DTI001 20_12_17 

Bengalese Finches
British Birds
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Raptors and Owls

Willow’s tale

NIGEL NELSON explains how a special bird’s rehab was nearly derailed

Willow: now much missed  © Ron ToftWillow: now much missed © Ron ToftIN THE June 15 issue, we visited Nigel and Jo Nelson at Bournemouth Bird Rescue, Rearing & Rehabilitation, and met Willow the tawny owl. Here Nigel tells her full story…

It was in about February last year that I applied to DEFRA/Animal Health at Bristol for an A10 for our tawny owl, Willow. I had been told that by law I didn’t need it, but wanted to be totally honest and above board. Several weeks passed before I got an answer from them and this was only after several emails.

They told me that they would be sending out an animal health inspector and a rehabilitator from Raptor Rescue to assess the bird and our efforts to release it. (Raptor Rescue is a specialist bird-of-prey rehabilitation charity.)

Now, we had already told Animal Health the story of Willow. She was found by a vet’s nurse under a wheelbarrow at her stables. She was very wet and cold and had a nasty respiratory infection, which made her bubble and crackle when breathing. She was half dead and seriously unwell.

We treated her, nursed her and fed her, and despite several close calls, today she is a fine example to her species. However, unfortunately, because of all the necessary handling to keep her going, she has of course become heavily imprinted, as owls generally do.

We also sent to them the letter from the vet saying that we should keep her as she was imprinted. This was apparently not good enough for Animal Health.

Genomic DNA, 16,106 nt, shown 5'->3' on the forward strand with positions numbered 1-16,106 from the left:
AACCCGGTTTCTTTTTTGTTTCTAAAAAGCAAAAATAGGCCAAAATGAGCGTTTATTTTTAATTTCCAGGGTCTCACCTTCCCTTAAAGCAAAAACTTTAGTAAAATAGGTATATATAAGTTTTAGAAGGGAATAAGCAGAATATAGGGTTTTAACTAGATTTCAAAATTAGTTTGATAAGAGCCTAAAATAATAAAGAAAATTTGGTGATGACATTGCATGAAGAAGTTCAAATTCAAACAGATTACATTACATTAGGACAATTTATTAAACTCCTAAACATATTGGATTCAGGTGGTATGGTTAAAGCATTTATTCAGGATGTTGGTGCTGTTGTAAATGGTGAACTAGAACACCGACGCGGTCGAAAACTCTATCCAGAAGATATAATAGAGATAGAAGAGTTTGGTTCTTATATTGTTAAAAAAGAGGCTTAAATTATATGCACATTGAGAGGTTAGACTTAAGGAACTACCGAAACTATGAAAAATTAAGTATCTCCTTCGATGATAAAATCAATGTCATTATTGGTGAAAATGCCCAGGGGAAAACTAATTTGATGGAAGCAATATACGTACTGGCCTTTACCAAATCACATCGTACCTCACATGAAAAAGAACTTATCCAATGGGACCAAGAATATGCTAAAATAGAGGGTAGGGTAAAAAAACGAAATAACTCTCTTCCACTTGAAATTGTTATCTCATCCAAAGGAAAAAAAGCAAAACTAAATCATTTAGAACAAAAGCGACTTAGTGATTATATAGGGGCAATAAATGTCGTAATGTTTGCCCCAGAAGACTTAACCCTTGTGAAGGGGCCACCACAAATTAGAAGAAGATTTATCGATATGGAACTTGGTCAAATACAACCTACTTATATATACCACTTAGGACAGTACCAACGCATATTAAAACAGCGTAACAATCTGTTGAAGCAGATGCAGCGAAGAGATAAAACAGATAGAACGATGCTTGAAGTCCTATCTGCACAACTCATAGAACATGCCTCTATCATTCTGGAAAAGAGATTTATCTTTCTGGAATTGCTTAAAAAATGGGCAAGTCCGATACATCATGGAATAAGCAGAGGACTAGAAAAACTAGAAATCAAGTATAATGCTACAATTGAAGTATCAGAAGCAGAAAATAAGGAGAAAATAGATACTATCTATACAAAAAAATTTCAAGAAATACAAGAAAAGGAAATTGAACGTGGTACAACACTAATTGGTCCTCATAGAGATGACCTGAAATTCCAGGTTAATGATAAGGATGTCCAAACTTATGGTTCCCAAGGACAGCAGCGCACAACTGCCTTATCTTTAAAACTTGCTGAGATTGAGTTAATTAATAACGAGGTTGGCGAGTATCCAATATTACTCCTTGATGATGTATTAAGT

Now, as I’ve said, the only reason I asked for an A10 was to be 100 per cent above board. We stated that we had no intentions of selling, exhibiting or breeding from her. Still not good enough.

Another long wait and eventually a man came from Animal Health to inspect her. Long chat and he met Willow and seemed quite happy. Then a letter came from the same girl I’d been dealing with, saying that the inspector considered that the bird should be assessed by someone from Raptor Rescue with a view to being released. This rather got to me, as they were going to take away a bird we had worked hard on and become very attached to and give it to another rehaber, which is after all what we do.

I rang them and we had words. I told them I was not happy about Willow being taken away and that I was quite sure that if she was released she would surely starve!

What, I asked, would happen if they said that she couldn’t be freed? I was told that that would be up to Raptor Rescue. I said: “So they might put her to sleep?” I was told yes, they could do. I said: “So you think that it is better for a perfectly healthy bird to be put to sleep rather than have a good home with someone, just because it’s imprinted?”

Here’s the bombshell! Animal Health in Bristol Licensing Office told me: “Yes, I could show you it to you. I have the directive here in front of me in black and white!”

That was enough. The next day, having been warned that they were going to turn up on Friday 13th (of May) to get her, I took her over to Wessex Bird of Prey Rescue in Poole. This centre is registered with Raptor Rescue and have promised to look after her and let nothing nasty happen to her. So I pre-empted what they wanted, only she went where I wanted her to go rather than to just anyone.

So all’s well that ends well for Willow, we hope. But was it really necessary? I found their attitude appalling and unhelpful to the point of rudeness. The worst thing was that all the way through this they continually referred to Willow as “the disabled bird in your care”, just because she was imprinted.

Nigel Nelson runs Bournemouth Bird Rescue, Rearing & Rehabilitation with his wife Jo. To read more about their work, see: http://bournemouthbirdrescue.webs.com/

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